You were a patient? I was bitten by a dog when I was five and I had to have several surgeries to reconstruct my cheek. My hospital experience was amazing. I remember my doctor’s name and my roommate was 16. She was there for an appendix operation. There was a big doll house in our room and she and I would play doll house for hours. I got presents from my parents and friends.
Was the surgery painful? How long were you hospitalized? I don’t remember the pain from there. What I do remember is the aftermath—the reintegration back into school. I think it was a couple of weeks, and I had several surgeries over several years. But the emotional pain was so much worse. It took me a long time to heal, and I had to constantly wear bandages and put on special cream. Kids aren’t the most delicate of beings. So I was called a monster and I was the kid in the playground you’d feel sorry for—the one holding the teacher’s hand at recess because no one wanted to play with me.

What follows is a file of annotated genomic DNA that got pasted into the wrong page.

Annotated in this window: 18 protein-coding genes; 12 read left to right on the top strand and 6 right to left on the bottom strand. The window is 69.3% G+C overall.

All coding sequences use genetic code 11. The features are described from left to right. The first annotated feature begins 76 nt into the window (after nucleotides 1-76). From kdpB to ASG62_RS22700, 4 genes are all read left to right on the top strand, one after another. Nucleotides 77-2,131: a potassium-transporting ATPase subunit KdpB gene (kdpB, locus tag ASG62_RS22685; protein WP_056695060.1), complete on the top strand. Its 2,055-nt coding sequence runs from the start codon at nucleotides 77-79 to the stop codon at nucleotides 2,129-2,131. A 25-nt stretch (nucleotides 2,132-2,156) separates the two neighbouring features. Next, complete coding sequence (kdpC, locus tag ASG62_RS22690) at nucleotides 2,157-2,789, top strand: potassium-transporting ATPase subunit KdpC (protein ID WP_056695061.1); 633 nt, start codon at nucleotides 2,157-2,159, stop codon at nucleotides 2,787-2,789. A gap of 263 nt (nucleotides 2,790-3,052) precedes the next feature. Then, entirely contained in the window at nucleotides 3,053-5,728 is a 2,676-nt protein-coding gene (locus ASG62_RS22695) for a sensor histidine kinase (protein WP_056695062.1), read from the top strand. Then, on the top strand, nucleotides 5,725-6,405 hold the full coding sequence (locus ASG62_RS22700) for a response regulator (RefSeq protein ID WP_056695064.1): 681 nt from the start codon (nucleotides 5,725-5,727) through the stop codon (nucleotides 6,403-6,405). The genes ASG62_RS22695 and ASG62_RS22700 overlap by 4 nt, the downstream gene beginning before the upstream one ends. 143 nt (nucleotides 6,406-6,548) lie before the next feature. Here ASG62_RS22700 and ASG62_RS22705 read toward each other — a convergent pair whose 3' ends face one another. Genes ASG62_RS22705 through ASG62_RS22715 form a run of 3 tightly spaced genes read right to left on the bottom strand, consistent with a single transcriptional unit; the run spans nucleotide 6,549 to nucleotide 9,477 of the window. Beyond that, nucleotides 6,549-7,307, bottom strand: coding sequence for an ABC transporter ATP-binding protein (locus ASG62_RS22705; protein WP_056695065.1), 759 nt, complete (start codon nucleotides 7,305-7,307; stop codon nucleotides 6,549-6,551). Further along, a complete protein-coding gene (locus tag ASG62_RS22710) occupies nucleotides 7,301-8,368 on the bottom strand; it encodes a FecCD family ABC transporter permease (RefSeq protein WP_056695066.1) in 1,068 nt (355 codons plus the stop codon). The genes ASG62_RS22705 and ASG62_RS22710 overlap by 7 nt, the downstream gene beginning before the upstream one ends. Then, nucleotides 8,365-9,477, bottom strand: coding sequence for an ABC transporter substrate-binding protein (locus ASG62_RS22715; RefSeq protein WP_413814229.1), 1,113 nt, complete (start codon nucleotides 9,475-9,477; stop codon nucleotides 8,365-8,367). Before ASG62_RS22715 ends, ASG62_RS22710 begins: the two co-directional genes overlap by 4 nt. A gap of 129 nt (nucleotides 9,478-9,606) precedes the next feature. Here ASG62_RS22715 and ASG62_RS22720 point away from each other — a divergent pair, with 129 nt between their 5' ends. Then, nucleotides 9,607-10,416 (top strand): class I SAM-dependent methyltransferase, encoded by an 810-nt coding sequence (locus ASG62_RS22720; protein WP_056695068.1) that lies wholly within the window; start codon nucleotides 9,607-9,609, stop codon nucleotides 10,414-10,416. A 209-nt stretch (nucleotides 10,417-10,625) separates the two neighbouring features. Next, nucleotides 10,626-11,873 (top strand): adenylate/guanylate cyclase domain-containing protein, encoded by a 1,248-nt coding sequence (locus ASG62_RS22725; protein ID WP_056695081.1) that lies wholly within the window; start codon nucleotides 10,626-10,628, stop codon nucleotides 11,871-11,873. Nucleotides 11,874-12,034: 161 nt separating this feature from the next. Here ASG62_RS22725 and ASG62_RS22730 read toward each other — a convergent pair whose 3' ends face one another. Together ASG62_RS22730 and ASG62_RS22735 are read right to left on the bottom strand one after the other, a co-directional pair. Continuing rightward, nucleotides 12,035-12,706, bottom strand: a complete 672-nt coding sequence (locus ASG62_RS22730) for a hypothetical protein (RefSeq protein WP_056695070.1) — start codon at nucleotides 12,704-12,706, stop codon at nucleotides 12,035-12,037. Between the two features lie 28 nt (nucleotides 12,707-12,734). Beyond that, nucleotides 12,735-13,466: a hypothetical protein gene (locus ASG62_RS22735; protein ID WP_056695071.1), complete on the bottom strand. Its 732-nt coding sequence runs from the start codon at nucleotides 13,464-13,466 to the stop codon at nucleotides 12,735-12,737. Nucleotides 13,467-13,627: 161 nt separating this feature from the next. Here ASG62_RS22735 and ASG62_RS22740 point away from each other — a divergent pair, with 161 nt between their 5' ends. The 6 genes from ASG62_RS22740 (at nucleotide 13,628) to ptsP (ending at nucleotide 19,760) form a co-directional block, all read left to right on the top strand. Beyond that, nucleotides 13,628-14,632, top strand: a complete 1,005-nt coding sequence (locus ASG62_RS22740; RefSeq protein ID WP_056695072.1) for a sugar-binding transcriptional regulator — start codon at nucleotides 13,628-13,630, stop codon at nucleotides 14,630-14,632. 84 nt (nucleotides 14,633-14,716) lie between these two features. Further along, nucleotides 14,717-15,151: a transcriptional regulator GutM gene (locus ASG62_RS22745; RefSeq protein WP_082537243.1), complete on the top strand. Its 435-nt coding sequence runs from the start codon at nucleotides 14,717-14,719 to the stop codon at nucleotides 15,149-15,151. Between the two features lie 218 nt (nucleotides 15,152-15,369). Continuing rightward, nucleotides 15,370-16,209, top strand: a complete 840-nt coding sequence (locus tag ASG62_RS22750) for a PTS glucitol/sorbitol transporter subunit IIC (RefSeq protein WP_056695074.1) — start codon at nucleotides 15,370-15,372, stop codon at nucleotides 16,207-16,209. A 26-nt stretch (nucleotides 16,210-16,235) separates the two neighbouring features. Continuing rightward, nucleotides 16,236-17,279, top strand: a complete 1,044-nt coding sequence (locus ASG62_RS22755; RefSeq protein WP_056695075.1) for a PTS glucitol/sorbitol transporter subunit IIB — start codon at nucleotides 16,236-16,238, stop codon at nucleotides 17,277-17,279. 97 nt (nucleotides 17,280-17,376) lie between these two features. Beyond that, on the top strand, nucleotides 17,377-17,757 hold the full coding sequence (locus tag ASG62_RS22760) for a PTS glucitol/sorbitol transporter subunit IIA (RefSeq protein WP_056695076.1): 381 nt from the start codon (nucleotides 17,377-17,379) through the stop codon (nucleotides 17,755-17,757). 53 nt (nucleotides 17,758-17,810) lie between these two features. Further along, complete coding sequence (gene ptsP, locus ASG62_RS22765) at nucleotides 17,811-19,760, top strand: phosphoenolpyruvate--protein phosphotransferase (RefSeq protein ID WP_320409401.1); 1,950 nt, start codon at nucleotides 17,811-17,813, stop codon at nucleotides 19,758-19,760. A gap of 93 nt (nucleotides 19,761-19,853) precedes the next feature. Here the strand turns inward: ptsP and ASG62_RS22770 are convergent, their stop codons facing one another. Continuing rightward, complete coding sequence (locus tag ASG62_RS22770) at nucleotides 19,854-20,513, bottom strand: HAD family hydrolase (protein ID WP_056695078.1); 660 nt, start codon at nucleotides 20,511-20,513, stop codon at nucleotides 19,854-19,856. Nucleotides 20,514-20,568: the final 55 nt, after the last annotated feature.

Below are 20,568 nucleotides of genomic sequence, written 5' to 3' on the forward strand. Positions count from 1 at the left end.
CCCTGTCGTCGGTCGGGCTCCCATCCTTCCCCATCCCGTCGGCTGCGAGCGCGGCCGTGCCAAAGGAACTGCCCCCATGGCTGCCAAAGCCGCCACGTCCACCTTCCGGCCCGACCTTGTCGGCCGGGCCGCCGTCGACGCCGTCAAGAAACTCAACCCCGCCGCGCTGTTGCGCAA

My socialization was halted for a long time. I found it difficult to connect with people and make friends. Everyone stayed away from me. On the good side, I had a remarkably imaginative life and we lived in the country. So it was natural that I would connect to the fairies in the forest, and build whole worlds, and become different entities. That’s what led me to theatre.
You’re planning to start a therapeutic clown school. Can you tell us about that? It’s the opportunity to have my dreams realized, and to carry on Jamie’s legacy. That is a huge motivator for getting out of bed every day. When Jamie was declining, I promised him that I would continue to do two things: the first was to ensure that our program is secure and safe, and the second was to build a school for therapeutic clowns. Now, I’m building a certification for therapeutic clown that will be the first of its kind in North America. I’m building it through George Brown College, in partnership with Holland Bloorview. We need to have formalized training with proper supervision and evaluation.